Archive for January, 2014

Jan 30 2014

Tolors.

Published by under Parenting,The Boy,The Man

I bought The Boy this set of DVDs from zulily called “Preschool Prep“. Apparently there’s a whole big series, but the ones we got were:

  • Meet the Colors
  • Meet the Shapes
  • Meet the Letters
  • Meet the Numbers
  • Meet the Sight Words (vol. 1, 2, and 3 on three DVDs)

We started with “Meet the Colors” because he already can recognize most letters and 0-9 numerals, is strong on perhaps four shapes, but has never offered a comment on any color, ever. Sometimes, if I said “Where’s the blue?” he would point to a blue thing, but that was hit and miss, and he NEVER named a color. Well, let’s just say it’s a hit. Upon first viewing, he wasn’t real sure about the whole thing. The Man’s opinion was that he was freaked out. I wasn’t so sure. He seemed pretty interested.

We’ve only been showing this video for about four days, and he identifies colors now. He demands this video multiple times a day by running to me and saying “Tolors? TOLORS?!” The Man was a little worried about the obsession, but I showed him some article that said young children crave repetition because that’s how they master skills.

I tried to switch him out to “Meet the Shapes” today, and while he interacted with it slightly, he was upset that it wasn’t “tolors”. So, for now, I’m going to let him obsess over getting his colors down pat and we’ll move on when he’s bored of it. Before this, his TV obsession was an episode of Bubble Guppies that dealt with fairy tales. That one was referred to as “Witch? Witch? WITCH!”

As you have no doubt surmised, I am not one of the parents who dislikes television. The Boy has watched some television all his life, and to be honest, TV does a better job teaching him than I do. I tried many things to communicate the concept of color to him, with no success. He also didn’t do great with his letters until he got into “Super Why”. Counting was the one thing that I think he picked up from us.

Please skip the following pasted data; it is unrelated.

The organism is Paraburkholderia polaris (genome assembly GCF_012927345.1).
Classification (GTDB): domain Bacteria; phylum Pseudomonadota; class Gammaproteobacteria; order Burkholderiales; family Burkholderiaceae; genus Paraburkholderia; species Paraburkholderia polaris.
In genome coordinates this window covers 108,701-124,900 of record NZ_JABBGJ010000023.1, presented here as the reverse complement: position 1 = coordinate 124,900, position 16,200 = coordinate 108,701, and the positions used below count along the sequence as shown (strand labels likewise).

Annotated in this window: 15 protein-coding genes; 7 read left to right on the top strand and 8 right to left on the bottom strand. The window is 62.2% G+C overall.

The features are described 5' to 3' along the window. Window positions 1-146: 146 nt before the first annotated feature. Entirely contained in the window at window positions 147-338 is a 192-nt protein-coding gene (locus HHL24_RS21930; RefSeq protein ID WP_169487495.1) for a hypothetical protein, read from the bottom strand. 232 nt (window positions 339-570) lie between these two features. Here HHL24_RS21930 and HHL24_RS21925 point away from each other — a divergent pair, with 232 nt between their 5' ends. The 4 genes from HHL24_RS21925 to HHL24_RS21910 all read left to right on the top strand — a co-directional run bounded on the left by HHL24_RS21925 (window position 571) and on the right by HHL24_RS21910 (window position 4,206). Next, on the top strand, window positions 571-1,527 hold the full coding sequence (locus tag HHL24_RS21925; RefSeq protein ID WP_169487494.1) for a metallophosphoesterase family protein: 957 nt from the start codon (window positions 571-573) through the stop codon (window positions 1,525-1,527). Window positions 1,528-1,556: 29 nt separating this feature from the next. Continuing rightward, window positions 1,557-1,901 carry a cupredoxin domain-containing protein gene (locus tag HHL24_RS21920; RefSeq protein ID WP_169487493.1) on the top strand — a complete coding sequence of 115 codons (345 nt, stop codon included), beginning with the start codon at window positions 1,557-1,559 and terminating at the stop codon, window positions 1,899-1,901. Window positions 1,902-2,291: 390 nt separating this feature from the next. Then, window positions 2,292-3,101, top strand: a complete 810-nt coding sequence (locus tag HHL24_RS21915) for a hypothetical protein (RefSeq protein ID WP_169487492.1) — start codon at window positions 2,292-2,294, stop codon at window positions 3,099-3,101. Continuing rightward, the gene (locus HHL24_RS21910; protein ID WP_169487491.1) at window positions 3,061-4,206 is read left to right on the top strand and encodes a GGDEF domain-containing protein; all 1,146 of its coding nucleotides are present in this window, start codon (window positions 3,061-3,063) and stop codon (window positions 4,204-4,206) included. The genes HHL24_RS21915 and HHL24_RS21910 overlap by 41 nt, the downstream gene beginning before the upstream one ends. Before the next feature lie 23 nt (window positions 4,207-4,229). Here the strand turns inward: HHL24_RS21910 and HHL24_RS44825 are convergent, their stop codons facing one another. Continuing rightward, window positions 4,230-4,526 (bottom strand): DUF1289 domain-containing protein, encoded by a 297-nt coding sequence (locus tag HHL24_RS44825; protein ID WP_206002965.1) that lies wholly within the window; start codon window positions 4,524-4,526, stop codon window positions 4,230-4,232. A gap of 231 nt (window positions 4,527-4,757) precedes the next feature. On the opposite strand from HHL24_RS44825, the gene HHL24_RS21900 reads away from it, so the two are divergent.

I know there are a lot of studies and a lot of research that shows that television can lead to attention problems and weight problems. I’m not saying that I know better than the experts. But this is what is working for him. We are a very plugged in household, and that isn’t going to change. I don’t want my son to sit in the house all day, staring at a television or computer, but realistically, screen time is going to be an important part of his life and it will form a core of his learning in the years to come. That’s the way things are moving, and there is really no stopping it.

I do want him to have some hands-on skills as well, and I have plans for having him help in the garden, and with homesteading activities I have planned for the future. I’m hoping to get my first hive set up this spring, and next year perhaps we’ll add chickens. A garden will also be part of our future.

I really am looking forward to spring.

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Jan 14 2014

Just real quick.

Published by under Beauty,Parenting,The Boy

I don’t really have the time or energy to write a big post, but I wanted to get something down.

The behavior issues are still prevalent. Time Out stopped being any kind of effective, and actually ended up being something that would cause even more distress. The biggest issues we have are throwing things and hitting people. For the throwing, I have instituted the “penalty box”. When something is thrown, it goes in the penalty box for the rest of the day. The two exceptions are balls (because they are appropriate throwing objects) and his lovey (because if I took that away for the day we might as well just blow ourselves up and save the bother). So far, this seems to be working…ok? Yes, he’s still throwing. However, the emotion I attached to him throwing things is gone. Before, when he threw something, I would begin to get upset and angry because I knew that was just the beginning of a long, horrible struggle: he’d throw, then we’d do the time out thing, and that would cause crying/screaming/fighting/hitting, and what was supposed to be a 1 minute time out would inevitably turn into a 5 – 10 minute tantrum. Now that I know I no longer have to deal with that, I am able to just say “Oh, you threw Object A. We’re going to put Object A in the box and you can have it back tomorrow.” Done. Does it help cut down on throwing? I don’t know. It’s only been about three or four days. Today has been a really, really bad day. He woke up very early, took his nap very early (like 1.5 hours early), woke up from that early, and all day long has been screaming and acting out. The penalty box is pretty full. Usually there are only a few things in it.